My Cultural Heritage and Identity
By Peter Ray James
My Dad once told me, “You are not poor, and you are not abandoned.” I remember those words as if the coldest water from my Grandmother’s well splashed all over me. I was eleven years old at that time. All five feet of me plus a big heart wanting to be a Navajo! You see, I asked my Dad if I could attend an Indian Boarding School for my freshman year. As a child, I was hungry to identify my hands, my feet, and my life to claim what my heart desired -- a yearning to be a strong American Indian. Perhaps a leader!
I was brown, intelligent, skinny, and fast! I was brown because my parents equipped me with my ancestor’s stories of how I was formed from mud and air. I was intelligent because I had three older sisters and two older brothers who never read their books from high school. They often told me to do this or do that, and I figured reading their books would be part of my chores. So I read their books. I was skinny because I got up early in the morning to chase puppies in spring, lambs in the summer, school buses in the fall, and snowflakes in the winter. But my tongue and heart were as far apart from each other as east to west. And because of this, I could not deliver any message in Navajo -- either at home, school, or to my friends.
As I grew older, my hands and feet were growing in every direction. The first thing my fingers wanted to do was to shape them on a girl’s hand. You know, “puppy love.” However, my Dad strengthened my hand with community service in the spring, a wheel barrow in the summer, an ax for the fall, and working gloves for the winter. Secondly, my feet wanted to out run all those Indians with braids at the boarding school. I envisioned myself running effortlessly with my Chuck Taylor canvas basketball shoes. You know the one with a big star on the right shoe. Fortunately, out of wisdom, Dad laced them with donated church work boots. You know the kind I’m referring to: the ones that feel as though someone died in them, and someone just decided to donate or give them to you. I sure needed those hard shoes that winter because they were useful for kicking up dead tree limbs hidden beneath the snow when firewood was considered necessary. Finally, Dad also imparted his love upon my hands and feet with his understanding -- to position my life in the shadow of his words.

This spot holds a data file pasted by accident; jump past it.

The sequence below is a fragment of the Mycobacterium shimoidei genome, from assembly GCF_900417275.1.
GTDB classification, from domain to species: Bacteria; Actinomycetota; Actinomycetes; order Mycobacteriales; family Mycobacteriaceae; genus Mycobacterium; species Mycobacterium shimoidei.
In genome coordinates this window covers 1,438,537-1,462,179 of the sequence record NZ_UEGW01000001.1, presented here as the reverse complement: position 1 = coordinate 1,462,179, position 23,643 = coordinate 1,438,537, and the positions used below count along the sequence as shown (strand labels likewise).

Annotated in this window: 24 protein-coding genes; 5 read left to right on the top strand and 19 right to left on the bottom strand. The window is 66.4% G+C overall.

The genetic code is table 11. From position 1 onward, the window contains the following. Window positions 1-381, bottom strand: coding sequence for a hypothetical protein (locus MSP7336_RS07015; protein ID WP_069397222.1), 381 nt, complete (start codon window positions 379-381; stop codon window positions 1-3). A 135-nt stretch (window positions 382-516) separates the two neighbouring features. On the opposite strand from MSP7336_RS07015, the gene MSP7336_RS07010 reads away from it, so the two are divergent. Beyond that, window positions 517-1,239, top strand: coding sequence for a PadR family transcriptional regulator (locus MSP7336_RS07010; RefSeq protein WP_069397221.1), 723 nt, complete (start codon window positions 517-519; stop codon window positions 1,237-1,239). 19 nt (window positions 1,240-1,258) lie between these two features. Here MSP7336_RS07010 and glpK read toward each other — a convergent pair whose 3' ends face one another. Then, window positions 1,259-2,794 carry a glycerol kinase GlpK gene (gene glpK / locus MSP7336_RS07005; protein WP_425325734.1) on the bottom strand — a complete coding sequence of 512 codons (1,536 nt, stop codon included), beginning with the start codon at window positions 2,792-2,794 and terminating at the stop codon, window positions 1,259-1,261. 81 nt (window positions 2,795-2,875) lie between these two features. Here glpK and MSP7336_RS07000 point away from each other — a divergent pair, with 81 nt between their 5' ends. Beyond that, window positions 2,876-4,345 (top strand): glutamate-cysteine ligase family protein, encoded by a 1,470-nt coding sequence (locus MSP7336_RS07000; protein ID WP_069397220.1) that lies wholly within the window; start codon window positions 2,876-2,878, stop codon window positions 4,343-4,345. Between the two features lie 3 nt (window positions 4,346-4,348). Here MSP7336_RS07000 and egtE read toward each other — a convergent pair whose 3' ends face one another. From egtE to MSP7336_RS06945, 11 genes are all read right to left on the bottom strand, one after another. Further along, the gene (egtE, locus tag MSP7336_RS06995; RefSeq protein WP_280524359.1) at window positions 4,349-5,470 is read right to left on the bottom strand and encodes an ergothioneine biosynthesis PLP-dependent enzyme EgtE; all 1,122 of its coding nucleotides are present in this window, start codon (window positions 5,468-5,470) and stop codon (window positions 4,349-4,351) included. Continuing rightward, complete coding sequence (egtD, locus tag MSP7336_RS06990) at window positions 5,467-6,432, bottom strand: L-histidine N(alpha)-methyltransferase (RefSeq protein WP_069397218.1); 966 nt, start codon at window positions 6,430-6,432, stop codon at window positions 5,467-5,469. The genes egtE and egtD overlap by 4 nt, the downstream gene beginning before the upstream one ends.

Several years later, one June morning, the pressing heat of summer embraced my newborn son. He was born in an Indian hospital where cultural heritage and identity was one I couldn’t understand. His little fingers, reflexively strong, seem to grab for things I could not even see. His feet, so soft, wrinkled from mom’s love, reached out to society unprepared, nevertheless secure. I still couldn’t understand, I let him grab my thumb. I suddenly understood. I touched his footprints, and I was refreshed with Dad’s and Grandma’s love. Now, I was really am beginning to understand. I begin to speak the waters from Grandmother’s well into his life. I began to stir the shadows of my Dad’s words, while gently saying unceremoniously, “You will never be poor, and we will never abandon you.” I began to let words shape his fingerprints with wisdom I will get to see. I spoke words from my Dad’s shadow that forged my baby’s footprints with understanding that my Son will see.
Now, I am really beginning to understand, “I am a Dad”. Grandmother’s well is poured into my son’s heart; one message with two rivers: wisdom and understanding. I discovered that my cultural heritage and identity was love. To my delight, my son squiggled, squirmed, cried, shivered and didn’t even know me yet, but I know he is brown, intelligent, and fast with his breathing. Love will shadow his generation. I am proud. He will be proud. We will follow before we lead people to love one another. Because love will penetrate all people, all schools, all wisdom and all understanding; and all languages as far as the east to the west.
UnPublished work © 2016 Peter Ray James, Third Day Studio. REPRODUCED HERE WITH PERMISSION FROM THE AUTHOR.